Some analyses might see forces like these as their own sort of threshold guardians, and there is probably something to that. But they aren’t the dramatic, identifiable sorts of guardians we might expect. These forces are subtler. In The Lord of the Rings, the Shire isn’t a villain, and the desire to enjoy it isn’t evil. Fatty, like Merry and Pippin, is under no compelling moral requirement to go with Frodo and Sam. In fact, in ordinary world terms, Fatty is willing to make a significant sacrifice of time and effort to support his friend. The danger of these forces isn’t that they are bad or evil; their danger lies in the fact that they are good.
In my experience, the call to embark on a hero’s journey is rarely fraught with the overtones of morality and responsibility that Frodo faces. He knows from the start that the quest is his moral responsibility, and his acceptance is noble. But I identify more with Merry, Pippin and Fatty. When I hear the call to adventure, it seems less a choice between good and evil and more a choice between two goods, one risky, the other more comfortable. Fatty was free to go with Frodo or to stay. Frodo doesn’t feel betrayed by Fatty’s choice, and Fatty’s justifications for staying are valid. And, as it turns out, Fatty is even able to do some good in the Shire by raising the alarm and saving members of his community from the Ringwraiths.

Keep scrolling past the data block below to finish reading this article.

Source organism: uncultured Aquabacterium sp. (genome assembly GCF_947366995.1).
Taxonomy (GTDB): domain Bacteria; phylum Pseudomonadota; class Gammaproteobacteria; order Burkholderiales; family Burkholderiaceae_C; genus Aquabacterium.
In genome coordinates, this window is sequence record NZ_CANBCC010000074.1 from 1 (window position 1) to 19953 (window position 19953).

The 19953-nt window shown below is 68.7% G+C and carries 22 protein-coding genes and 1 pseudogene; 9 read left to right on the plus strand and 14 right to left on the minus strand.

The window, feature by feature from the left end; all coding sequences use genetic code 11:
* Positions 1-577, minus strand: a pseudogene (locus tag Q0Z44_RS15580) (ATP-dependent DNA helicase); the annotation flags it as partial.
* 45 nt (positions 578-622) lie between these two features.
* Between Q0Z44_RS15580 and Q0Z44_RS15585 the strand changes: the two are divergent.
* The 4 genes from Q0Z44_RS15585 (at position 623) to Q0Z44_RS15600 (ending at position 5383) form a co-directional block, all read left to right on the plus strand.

What is most tragic about Fatty Bolger is that he is not a villain at all. He is fundamentally a good person who merely passes up his opportunity for a greater life, for what Jesus called the abundant life. And make no mistake, Tolkien is clear that Fatty misses out. Fatty’s final appearance comes in the last book of the trilogy. When the company of Hobbits returns to the Shire, they find it conquered and corrupted by the evil wizard Saruman. They are obliged to reclaim the Shire before restoring and rebuilding it—something they would not even have been able to attempt had they not become heroes on their journey. Only after the fighting is done and evil is defeated does Tolkien bring Fatty back into the narrative: